Solutions from automated alternative daily cover systems
Realizing that past landfill practices have wasted a lot of space, a number of Canadian municipalities have recently embarked on landfill reclamation projects. Soil accounts for as much as 60 to 80 per cent of the total landfill volume reclaimed. This high soil-to-waste ratio has stimulated a reassessment of current practices, renewing interest in automated alternative daily cover systems. Automated systems allow equipment operators to cover waste with minimal labour using existing equipment. Common wisdom has held that these were only practical for large landfill sites. However, the City of Quesnel in British Columbia found an automated alternative daily cover system solved the problem of the high soil-to-waste ratio at its relatively small landfill site.
Located in central B.C., Quesnel (population 8,000) is surrounded by the Central Caribou Regional District (population 12,000). Combined, they landfill 14,000 tonnes of waste per year. Past operations called for spreading six inches of daily soil cover over the waste. According to Jack Marsh, director of public works and engineering, the city was burying as much soil as garbage. In order to reduce the ratio, Marsh initiated a search for a cover material that would save air space, meet daily cover requirements, be automated, and operate in most weather conditions.
The search led to the Enviro landfill cover system developed by Environmental Products Inc. (EPI) of Conroe, Texas. The system consists of two components: degradable polyethylene film (available in 2, 3, or 5 mm thickness) and the “landfill rover” machine that attaches to the blade of existing equipment. The landfill rover dispenses the degradable film from a 16-foot-wide roll below two ballast-holding hoppers. The hoppers contain one cubic yard of ballast soil. An auger system (operated by electronic remote control from the operator’s cab) feeds the ballast material from four exit ports in windrows on the film. The hydraulic augers are powered by a gas or diesel engine mounted in the centre of the machine.
After assessing the District of Chilliwack landfill-which had already had the system in place for two years-Marsh decided to enter into an “evaluation agreement” with EPI’s Canadian distributor, Technicoat Ltd. from September 1997 to March 1998.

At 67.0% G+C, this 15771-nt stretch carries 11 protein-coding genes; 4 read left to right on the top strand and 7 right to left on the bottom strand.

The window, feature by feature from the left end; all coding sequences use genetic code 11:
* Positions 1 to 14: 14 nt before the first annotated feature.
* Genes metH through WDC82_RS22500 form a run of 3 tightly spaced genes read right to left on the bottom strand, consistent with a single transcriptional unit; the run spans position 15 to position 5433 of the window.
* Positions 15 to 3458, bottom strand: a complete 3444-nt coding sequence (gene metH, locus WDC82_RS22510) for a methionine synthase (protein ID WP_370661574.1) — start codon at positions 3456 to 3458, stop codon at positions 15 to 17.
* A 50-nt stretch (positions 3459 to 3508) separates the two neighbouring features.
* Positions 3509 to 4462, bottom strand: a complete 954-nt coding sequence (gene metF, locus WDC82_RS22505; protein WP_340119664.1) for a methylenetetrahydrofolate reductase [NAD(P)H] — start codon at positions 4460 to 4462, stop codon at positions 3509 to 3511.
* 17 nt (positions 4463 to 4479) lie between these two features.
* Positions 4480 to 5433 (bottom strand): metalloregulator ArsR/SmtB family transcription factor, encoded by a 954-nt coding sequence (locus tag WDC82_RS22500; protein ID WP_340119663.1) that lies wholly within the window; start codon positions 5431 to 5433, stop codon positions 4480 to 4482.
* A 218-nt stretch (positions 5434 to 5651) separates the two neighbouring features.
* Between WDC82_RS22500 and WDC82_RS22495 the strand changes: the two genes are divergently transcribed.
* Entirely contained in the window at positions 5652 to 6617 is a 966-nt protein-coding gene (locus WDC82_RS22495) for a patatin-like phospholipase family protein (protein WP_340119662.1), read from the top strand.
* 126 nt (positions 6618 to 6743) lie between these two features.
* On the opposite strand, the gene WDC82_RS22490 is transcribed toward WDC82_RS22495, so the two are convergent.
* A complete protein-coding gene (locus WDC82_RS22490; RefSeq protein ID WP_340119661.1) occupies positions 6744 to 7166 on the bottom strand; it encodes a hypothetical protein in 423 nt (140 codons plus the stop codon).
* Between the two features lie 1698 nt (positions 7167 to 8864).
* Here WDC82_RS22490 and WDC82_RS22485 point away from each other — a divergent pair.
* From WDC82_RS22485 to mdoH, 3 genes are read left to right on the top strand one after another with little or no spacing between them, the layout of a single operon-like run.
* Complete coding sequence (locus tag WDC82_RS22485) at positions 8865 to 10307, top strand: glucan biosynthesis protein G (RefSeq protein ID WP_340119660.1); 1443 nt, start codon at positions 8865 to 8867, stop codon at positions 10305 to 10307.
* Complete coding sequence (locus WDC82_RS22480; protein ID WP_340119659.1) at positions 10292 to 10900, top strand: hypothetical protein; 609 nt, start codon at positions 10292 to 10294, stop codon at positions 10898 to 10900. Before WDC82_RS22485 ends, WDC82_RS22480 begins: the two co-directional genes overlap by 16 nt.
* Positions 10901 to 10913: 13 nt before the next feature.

The results were significant. Where Quesnel had previously used 28 cubic yards of daily cover soil, the new system used a small amount of 2 mm degradable plastic film and about half a cubic yard of gravel. In addition, the
city realized equipment rental savings of over $2,000 per week (the cost of trucking soil from the local gravel pit). Once deployed and ballasted, the plastic film, at 6-cents per square foot, cost approximately $90 per day to cover the waste.
The plastic film completely covered and sealed the waste; odour, vector, litter, and water infiltration were effectively controlled. Unlike the gravel cover, birds were not able to scavenge because of the opaque brown appearance, slippery surface, and film strength.
The system is also user-friendly. After receiving training in the maintenance and operation of the landfill rover, the operator was able to cover the waste after just three passes. No additional staff or time were required with the application.
Weather conditions were not a problem. The system was continually used throughout the winter. (Operators have found that it’s a good idea to empty the hopper each night in sub-zero conditions to prevent ballast material from freezing.) Relatively dry material was found to work better in cold temperatures.
Other small landfill sites have experienced similar results. For example, Heather Chowen manages the waste management facility, in East Prince, Prince Edward Island. “The traditional six inches of daily cover was using up a phenomenal amount of valuable landfill air space,” she says. “We were filling up our $700,000, three-acre landfill cell with soil. Using the landfill rover, one operator can easily cover the waste in a matter of minutes.”
This type of system has been proven to save both money and air space, but political views must change before many landfills solve the problem of high soil-to-waste ratios.